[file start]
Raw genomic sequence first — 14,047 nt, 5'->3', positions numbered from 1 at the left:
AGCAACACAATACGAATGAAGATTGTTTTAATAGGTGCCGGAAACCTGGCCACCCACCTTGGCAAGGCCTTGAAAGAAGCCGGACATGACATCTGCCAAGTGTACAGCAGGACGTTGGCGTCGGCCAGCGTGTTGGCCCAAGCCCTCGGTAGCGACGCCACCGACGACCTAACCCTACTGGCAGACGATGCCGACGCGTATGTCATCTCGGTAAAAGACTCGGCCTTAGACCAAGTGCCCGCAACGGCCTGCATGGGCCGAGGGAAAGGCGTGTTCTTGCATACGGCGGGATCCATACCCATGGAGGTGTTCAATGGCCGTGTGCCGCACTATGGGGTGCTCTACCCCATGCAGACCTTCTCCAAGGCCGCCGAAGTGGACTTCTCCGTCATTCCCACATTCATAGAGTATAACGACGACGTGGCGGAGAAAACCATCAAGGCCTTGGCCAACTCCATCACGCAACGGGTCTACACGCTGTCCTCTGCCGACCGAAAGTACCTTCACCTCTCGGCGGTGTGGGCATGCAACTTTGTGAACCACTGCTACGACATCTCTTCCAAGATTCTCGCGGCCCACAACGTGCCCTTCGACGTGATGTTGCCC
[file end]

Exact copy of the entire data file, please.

Raw genomic sequence first — 14,047 nt, 5'->3', positions numbered from 1 at the left:
AGCAACACAATACGAATGAAGATTGTTTTAATAGGTGCCGGAAACCTGGCCACCCACCTTGGCAAGGCCTTGAAAGAAGCCGGACATGACATCTGCCAAGTGTACAGCAGGACGTTGGCGTCGGCCAGCGTGTTGGCCCAAGCCCTCGGTAGCGACGCCACCGACGACCTAACCCTACTGGCAGACGATGCCGACGCGTATGTCATCTCGGTAAAAGACTCGGCCTTAGACCAAGTGCCCGCAACGGCCTGCATGGGCCGAGGGAAAGGCGTGTTCTTGCATACGGCGGGATCCATACCCATGGAGGTGTTCAATGGCCGTGTGCCGCACTATGGGGTGCTCTACCCCATGCAGACCTTCTCCAAGGCCGCCGAAGTGGACTTCTCCGTCATTCCCACATTCATAGAGTATAACGACGACGTGGCGGAGAAAACCATCAAGGCCTTGGCCAACTCCATCACGCAACGGGTCTACACGCTGTCCTCTGCCGACCGAAAGTACCTTCACCTCTCGGCGGTGTGGGCATGCAACTTTGTGAACCACTGCTACGACATCTCTTCCAAGATTCTCGCGGCCCACAACGTGCCCTTCGACGTGATGTTGCCC